For the past few weeks, we talked about “self-esteem” using stories because our lives are stories. I would like to conclude the series with a tale (cheldecheduch el chelid) that changed my worldview. [restrict]
In every culture, stories are told from generation to the next to bequeath wisdom to their children. For example, we have the story of Uab – a greedy child who couldn’t be satisfied with enough. His hungry soul couldn’t be satisfied and demanded for more…! He was burned alive, as it were!
Here’s the story:
There was a young man who lived long ago in Istanbul, Turkey. Because he was poor, he had only a single room, sparsely furnished with a few books and a small cot for a bed. One night the young man had a dream—a vision, really. In it, he saw himself walking on a street in what he came to realize was the city of Cairo in Egypt, a place he had never been. He could clearly see the name of the street and the houses that lined the road. In the vision, he walked up to one particular house, noting the address. He entered into a tiled courtyard and then into the main house. An open door drew him to a particular room within the house. In this room sat an old man surrounded by treasures beyond anything the young man had ever imagined.
Diamonds, emeralds, and rubies were piled high in pyramid shapes. Gold and silver bars lined the walls. Exquisite carpets and artifacts from around the world lay at his feet. The young man stared at the treasures and then at the old man in amazement, for in that moment he somehow knew that these treasures belonged to him. He didn’t know how he knew (it was a vision, after all) but he was certain that all of it was rightfully his.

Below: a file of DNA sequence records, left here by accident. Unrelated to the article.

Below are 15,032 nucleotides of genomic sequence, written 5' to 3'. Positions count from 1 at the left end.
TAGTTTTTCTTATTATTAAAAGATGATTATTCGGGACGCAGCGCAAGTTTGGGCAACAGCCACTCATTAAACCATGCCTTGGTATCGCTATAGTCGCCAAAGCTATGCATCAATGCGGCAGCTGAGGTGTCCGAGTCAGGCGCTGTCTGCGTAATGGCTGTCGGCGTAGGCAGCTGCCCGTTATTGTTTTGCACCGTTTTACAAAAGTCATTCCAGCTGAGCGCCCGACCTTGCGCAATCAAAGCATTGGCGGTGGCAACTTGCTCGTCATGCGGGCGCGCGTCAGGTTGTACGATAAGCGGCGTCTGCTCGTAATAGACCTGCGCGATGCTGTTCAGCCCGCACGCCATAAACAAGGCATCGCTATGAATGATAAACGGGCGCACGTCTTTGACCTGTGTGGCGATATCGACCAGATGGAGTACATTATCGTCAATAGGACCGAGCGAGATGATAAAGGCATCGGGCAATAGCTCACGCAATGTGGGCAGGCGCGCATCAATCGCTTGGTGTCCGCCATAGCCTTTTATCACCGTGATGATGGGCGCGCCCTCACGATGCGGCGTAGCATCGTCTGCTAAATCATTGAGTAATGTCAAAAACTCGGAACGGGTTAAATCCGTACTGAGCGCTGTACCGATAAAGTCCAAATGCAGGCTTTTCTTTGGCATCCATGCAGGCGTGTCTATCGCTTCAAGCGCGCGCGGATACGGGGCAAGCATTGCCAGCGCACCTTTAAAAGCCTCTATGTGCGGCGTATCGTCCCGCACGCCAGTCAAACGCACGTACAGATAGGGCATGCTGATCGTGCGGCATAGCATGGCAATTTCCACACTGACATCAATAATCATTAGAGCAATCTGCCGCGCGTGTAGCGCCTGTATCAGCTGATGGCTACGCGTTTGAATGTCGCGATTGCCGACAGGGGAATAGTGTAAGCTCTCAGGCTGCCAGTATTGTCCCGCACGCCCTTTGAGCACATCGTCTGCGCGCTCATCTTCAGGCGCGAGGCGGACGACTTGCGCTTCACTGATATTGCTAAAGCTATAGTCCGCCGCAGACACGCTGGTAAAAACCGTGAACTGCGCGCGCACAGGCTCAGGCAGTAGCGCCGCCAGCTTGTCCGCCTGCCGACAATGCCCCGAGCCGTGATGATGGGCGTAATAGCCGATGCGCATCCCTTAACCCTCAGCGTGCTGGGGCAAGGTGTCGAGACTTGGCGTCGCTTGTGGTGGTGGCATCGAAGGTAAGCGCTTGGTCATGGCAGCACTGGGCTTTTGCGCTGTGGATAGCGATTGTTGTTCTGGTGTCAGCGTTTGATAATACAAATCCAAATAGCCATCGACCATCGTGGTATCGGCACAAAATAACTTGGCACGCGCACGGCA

The young man bolted awake from the dream. So confident was he in its veracity that he set off that very day on the long journey from Istanbul to Cairo in order to claim his treasure. In those days travel was slow and the young man, being poor, had to work along the way to pay for food and lodging. After several months, he eventually arrived in Cairo. Upon making inquiries, he found the very street he had seen in his dream/vision. Sure enough, the house that he saw in the dream had contained the old man and his treasures, was precisely where the young man expected it to be. Knowing his way, he entered into the tiled courtyard and then into the room of treasures where he planned to make his claim.
There sat the old man, but there were no jewels, no gold or silver, no carpets or artifacts. The young man, undeterred by the absence of the treasures, recounted his vision to the old man and concluded by saying, “Since everything else in my vision has been accurate, I assume that the riches are hidden here somewhere. Please hand them over to me.”
The old man was silent for some time, looking intently at the young man, his eyes glistening. After a while, he spoke. “It’s strange,” he said. “I, too, had a dream. I dreamed of a young man in Istanbul who looked exactly like you.”
“Yes, go on,” implored the young man, certain that this information would lead him to his treasure.
The old man proceeded to describe the street on which the young man lived in Istanbul. He described the young man’s mother and father, his siblings, his friends at work, and the books on the wall of his simple room. “In my vision,” said the old man “the greatest treasure, more precious than all the shiny rocks and metals of the world, was there on a small cot in that room.”
The young man suddenly realized what the old one meant. In that moment, he saw that his existence, his very being, was all the treasure he would ever want or need. A profound peace overcame him. He bowed to the wise man and, taking his leave, returned home to Istanbul where he lived out his quiet days.
The young man’s journey home to himself dominates this story. As our hunger for finding treasures or any other circumstances, that we think will bring us peace slows down our homecoming to the treasure that we are. [/restrict]